Plastered on walls in public spaces and civic buildings, scattered in hotels and restaurants, hidden in private mansions, a plenitude of murals form part of New York City’s infrastructure.
Although American interest in the medium originated in the 1893 World Fair which presented visitors with numerous large-scale murals, the vogue for this form of artistic expression dates back to the Great Depression. With the introduction of Franklin D. Roosevelt’s New Deal in 1933, federal funds were made available to support and promote public art. Muralism became fashionable.
During the 1930s political painting as a “tradition of the people” had been re-invented by Mexican muralists such as Diego Rivera or José Clemente Orozco. Their output influenced many American artists and curators of that era and reinforced the emergence of a socially engaged art.
Political murals energized New York’s visual cityscape. Community walls became prime spaces of interaction from which “site-specific” works emerged. Art was a weapon. Murals were a call to action, an attempt to motivate and organize the residents of a neighborhood. As such, they complement the “official” records that contribute to our historical understanding.
Chicago & Mexico
The 1893 World’s Fair at Chicago featured a large number of murals. Mary Cassatt, the Pittsburgh-born impressionist artist who had made a notable career in Paris, was commissioned to paint a mural for the Woman’s Building at the Exhibition. The neoclassical building itself was designed by Sophia Hayden, the first woman to graduate in architecture at the Massachusetts Institute of Technology (MIT). The exhibition may have been a male dominated affair, but women were at last allowed (grudgingly) to make their presence felt.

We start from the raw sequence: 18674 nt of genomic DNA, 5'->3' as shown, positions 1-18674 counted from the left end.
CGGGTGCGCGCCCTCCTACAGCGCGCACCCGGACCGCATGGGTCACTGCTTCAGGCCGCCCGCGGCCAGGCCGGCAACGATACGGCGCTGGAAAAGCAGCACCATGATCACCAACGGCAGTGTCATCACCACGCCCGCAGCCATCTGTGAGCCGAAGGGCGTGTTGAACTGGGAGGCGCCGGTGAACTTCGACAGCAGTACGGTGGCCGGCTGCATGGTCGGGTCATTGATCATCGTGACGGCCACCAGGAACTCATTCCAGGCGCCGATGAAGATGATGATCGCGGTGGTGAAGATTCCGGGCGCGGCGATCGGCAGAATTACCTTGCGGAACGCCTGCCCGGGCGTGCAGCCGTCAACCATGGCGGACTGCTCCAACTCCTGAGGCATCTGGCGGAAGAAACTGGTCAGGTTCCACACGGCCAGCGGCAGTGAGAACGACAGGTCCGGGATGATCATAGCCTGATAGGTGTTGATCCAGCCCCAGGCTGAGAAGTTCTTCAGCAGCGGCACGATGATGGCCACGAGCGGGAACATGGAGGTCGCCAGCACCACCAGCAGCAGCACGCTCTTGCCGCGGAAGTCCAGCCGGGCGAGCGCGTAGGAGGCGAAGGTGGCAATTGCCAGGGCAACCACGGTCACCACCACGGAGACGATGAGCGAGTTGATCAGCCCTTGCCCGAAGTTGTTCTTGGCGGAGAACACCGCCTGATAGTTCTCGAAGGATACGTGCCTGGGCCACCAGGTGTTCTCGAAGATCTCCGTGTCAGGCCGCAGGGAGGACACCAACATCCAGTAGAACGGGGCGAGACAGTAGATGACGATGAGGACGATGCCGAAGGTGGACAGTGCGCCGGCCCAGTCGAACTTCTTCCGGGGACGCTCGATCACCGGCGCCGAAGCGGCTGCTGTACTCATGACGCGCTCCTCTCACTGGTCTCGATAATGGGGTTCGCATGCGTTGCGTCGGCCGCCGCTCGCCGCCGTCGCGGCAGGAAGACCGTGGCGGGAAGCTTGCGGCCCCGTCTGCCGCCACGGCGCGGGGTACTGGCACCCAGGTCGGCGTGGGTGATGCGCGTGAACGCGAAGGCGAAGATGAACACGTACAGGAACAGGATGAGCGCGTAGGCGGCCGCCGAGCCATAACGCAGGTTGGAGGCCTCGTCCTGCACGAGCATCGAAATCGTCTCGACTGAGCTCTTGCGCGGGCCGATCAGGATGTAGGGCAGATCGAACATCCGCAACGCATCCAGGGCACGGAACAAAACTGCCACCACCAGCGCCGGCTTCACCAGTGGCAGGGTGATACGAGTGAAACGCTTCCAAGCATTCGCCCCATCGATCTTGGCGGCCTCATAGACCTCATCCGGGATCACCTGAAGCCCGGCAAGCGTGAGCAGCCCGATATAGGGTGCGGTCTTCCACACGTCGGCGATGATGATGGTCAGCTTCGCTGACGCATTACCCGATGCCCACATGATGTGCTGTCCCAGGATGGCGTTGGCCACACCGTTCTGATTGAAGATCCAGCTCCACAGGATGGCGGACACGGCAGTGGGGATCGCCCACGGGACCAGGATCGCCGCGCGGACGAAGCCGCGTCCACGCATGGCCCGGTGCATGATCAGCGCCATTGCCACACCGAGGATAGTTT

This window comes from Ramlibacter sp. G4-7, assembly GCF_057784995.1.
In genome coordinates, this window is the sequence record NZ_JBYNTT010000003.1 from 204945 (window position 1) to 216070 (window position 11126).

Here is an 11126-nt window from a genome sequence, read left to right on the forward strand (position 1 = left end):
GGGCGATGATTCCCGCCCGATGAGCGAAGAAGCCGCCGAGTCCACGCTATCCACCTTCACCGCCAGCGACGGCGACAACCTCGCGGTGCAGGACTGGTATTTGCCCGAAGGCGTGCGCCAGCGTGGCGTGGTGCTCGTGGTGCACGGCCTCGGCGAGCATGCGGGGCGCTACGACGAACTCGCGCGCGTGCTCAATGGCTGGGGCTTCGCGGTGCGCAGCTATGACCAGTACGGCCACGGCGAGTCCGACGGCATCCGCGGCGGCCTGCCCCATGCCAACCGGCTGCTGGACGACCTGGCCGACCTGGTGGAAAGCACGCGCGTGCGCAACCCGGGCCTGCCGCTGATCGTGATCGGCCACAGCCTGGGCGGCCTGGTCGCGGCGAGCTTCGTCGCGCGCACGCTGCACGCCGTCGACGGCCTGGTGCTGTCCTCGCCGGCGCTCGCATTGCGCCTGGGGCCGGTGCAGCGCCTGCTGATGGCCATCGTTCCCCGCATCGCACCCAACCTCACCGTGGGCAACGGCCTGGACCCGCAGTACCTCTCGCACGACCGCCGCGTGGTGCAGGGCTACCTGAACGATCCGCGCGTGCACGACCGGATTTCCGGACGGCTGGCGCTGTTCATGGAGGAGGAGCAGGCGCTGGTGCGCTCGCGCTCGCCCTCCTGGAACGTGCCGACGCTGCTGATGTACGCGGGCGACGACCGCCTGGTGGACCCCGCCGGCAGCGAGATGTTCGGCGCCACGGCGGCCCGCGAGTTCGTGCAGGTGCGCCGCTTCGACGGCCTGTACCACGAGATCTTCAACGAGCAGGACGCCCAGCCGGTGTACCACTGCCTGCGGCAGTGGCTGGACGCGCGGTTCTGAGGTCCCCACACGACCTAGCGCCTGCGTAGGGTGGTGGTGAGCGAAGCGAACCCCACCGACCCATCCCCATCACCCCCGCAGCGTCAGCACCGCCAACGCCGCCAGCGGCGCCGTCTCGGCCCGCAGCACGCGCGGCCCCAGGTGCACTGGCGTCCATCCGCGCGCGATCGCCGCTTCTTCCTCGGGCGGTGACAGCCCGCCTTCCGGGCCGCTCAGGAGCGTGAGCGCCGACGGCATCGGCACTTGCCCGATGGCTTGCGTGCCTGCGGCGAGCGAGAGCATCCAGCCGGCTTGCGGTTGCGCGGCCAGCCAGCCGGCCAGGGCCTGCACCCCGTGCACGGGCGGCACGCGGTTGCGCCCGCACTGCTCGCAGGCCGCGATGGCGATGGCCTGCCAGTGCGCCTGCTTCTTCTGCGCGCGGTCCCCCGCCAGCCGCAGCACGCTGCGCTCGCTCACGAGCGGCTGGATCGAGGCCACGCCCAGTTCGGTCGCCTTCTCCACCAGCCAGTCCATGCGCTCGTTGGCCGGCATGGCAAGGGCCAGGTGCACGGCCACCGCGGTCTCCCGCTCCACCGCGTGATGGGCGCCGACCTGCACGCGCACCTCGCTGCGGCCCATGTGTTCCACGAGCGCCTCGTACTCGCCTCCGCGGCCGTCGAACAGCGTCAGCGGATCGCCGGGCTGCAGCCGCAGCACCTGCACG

Cassatt contributed a triptych presenting “Modern Woman.” The mural depicted contemporary women passing knowledge to a new generation (central panel), women creating art, and women pursuing their dreams. The work was not well received. It disappeared after the end of the Fair and was destroyed in a fire shortly after. It may well have been the first American mural with a socio-cultural message.
The sight of colorful murals did create a stir. At a time that Gilded Age industrialists and speculators started building their grand urban mansions, large areas of wall and ceiling space were available for decoration. Architects and artists were eager to embrace the medium. Harry Siddons Mowbray painted a mural on the ceiling of the Vanderbilt Mansion in Hyde Park and another one at J.P. Morgan’s Library on Madison Avenue.
Murals were created on a variety of themes and included classical scenes; topographical images (around 1900 William de Leftwich Dodge painted views of ancient and modern New York for the lobby of the Astor Hotel in Times Square); events in American history; and stories of migration.
In 1930 José Clemente Orozco painted a series of murals at the New School for Social Research (NSSR) at West 12th Street. During this same period Diego Rivera presented himself with murals in San Francisco and Detroit. In 1932, he caused a storm in New York City when his mural at the Rockefeller Center was destroyed because it contained a portrait of Vladimir Lenin. Having refused to remove the portrait, Diego was sacked by his patron.